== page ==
EU Conflict Minerals Regulations will apply across the EU on 1st Jan 2021

29 Jan 2021

It is on 17 May 2017 the EU Parliament and EU Council had laid down new import regulation on ‘Conflict Minerals’ under Regulation 2017/821. The importers of Tin, Tantalum, Tungsten and Gold (3TG) into European Union are required to carry out due diligence on their supply chain. Before importing, they are entitled to confirm whether the 3TG minerals and metals they import have been mined and processed as accepted norms in regulation. The regulation is introduced to make sure the 3TG minerals traded are not funding security forces or armed groups in areas of conflict.

The EU conflict minerals regulation will ensure

  • That EU importers of 3TG are responsible for sourcing standards set by the Organisation for Economic Co-operation and Development (OECD)
  • That global and EU smelters and refiners of 3TG are sourced responsibly
  • To help break the link between conflict and exploitation of minerals illegally; and
  • To help and support local government to put an end to the exploitation and abuse of local communities, including mine workers.

The raw materials such as tin, tantalum and tungsten, their ores, and gold are covered under the EU ‘Conflict Minerals’ Regulation, companies importing these minerals used in producing medical devices, mobile phones, technology, automotive products, as well as jewellery, will have to be compliant with standards defined as per the regulation.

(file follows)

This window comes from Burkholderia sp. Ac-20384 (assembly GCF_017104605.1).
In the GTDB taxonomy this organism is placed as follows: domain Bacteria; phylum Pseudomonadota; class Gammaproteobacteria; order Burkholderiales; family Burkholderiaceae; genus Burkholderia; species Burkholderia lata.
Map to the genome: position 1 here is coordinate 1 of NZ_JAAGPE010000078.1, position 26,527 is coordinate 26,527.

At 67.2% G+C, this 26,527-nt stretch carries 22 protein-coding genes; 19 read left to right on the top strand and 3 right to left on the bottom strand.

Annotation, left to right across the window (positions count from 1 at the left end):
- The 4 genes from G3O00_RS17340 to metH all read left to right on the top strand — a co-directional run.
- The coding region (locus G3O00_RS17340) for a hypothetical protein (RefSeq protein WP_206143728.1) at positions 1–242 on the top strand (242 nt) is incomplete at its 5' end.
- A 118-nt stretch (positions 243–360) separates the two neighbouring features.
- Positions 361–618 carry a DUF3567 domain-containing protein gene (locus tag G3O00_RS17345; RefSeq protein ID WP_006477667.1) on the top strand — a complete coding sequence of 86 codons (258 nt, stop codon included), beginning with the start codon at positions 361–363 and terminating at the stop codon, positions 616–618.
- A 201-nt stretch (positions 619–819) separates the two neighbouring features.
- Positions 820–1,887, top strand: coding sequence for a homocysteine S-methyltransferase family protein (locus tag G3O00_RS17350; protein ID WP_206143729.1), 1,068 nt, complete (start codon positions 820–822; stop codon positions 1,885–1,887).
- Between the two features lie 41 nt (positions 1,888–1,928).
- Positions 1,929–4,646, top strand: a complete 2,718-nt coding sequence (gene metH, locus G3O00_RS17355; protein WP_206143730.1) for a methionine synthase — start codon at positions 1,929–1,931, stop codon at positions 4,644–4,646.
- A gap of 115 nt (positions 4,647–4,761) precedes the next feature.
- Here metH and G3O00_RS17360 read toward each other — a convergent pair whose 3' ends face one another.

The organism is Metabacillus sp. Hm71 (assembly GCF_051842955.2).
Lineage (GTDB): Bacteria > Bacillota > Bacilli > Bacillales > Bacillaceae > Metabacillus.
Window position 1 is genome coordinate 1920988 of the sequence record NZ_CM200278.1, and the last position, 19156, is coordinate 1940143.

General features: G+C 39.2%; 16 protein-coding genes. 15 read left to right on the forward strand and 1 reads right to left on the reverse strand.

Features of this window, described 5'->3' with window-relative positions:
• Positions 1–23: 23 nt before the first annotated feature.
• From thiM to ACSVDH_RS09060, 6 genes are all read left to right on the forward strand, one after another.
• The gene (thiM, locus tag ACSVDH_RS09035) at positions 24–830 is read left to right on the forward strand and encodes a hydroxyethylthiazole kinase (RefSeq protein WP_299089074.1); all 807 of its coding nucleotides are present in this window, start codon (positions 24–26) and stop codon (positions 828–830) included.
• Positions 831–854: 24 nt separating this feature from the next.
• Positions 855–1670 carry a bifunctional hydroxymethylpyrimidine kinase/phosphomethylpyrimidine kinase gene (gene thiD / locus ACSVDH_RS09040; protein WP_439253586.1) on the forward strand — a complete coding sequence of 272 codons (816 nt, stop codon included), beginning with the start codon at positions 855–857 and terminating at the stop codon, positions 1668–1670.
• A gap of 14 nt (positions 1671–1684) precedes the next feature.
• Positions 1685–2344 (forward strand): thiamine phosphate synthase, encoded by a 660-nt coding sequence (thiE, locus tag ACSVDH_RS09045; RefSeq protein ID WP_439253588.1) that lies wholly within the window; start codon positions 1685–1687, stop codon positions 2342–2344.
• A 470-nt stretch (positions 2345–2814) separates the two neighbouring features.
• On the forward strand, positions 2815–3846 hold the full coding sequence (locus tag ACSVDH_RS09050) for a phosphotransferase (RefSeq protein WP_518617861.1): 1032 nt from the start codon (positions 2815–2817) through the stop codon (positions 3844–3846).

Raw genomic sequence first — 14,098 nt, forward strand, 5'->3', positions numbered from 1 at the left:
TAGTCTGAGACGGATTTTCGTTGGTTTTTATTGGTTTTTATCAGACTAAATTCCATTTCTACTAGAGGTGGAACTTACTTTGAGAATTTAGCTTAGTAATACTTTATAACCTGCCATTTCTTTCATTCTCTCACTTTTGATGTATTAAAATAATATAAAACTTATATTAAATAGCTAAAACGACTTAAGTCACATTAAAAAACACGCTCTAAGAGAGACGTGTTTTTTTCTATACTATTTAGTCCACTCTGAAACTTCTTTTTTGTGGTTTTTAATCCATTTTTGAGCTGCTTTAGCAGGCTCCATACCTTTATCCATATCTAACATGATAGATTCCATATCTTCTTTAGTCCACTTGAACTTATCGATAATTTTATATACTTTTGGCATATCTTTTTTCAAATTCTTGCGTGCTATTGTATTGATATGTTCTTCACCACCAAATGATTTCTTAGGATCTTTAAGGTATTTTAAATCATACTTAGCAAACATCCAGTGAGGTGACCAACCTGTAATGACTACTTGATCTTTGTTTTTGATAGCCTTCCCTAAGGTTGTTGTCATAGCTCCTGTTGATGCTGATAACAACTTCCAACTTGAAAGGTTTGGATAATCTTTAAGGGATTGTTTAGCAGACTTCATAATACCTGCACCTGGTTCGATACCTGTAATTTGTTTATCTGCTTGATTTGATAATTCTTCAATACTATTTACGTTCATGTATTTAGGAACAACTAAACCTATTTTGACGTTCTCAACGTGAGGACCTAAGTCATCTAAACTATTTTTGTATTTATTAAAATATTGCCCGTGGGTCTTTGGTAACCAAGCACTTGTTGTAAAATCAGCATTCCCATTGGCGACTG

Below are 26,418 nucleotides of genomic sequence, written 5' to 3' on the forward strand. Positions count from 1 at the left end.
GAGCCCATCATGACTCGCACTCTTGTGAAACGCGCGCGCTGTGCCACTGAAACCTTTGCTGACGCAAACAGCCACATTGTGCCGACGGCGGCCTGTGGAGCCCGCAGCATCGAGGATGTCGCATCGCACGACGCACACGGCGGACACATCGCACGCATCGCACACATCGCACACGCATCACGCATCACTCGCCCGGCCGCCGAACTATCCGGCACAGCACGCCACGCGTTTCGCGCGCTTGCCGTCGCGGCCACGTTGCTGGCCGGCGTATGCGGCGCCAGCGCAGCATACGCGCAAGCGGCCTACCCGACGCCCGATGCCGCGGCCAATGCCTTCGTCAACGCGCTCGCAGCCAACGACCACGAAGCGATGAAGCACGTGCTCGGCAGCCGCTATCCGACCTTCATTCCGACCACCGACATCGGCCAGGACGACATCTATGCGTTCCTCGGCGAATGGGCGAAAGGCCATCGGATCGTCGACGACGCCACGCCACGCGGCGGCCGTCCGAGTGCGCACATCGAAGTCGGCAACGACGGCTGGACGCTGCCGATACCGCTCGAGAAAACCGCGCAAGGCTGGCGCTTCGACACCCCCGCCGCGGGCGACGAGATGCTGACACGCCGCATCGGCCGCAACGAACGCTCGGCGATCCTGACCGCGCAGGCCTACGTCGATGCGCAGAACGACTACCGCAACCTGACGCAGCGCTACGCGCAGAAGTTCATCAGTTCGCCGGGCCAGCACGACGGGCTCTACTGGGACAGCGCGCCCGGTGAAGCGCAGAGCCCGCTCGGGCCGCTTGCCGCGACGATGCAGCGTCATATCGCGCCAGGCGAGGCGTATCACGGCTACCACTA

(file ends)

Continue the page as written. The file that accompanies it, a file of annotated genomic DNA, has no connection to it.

These regulations imposes a five step framework for importers, which the Organisation for Economic Co-operation and Development (OECD) has defined in a document called ‘Due Diligence Guidance for Responsible Supply Chains from Conflict-Affected and High-Risk Areas’ (OECD Guidance).

  • The Importer needs to establish an internal management system;
  • There should be no leniency in Identifying and assessing the risks in the supply chain;
  • Implement a strategy to respond to identified risks;
  • Under OECD Guidance, importers are required to carry out an independent third-party audit of supply chain due diligence;
  • Importers have to report supply chain due diligence on an annual basis.

The EU Member States can choose to enforce this regulations, ex-post checks of how union importers comply with the Conflict Minerals Regulations. This includes audits of records as well as on-the-spot inspections.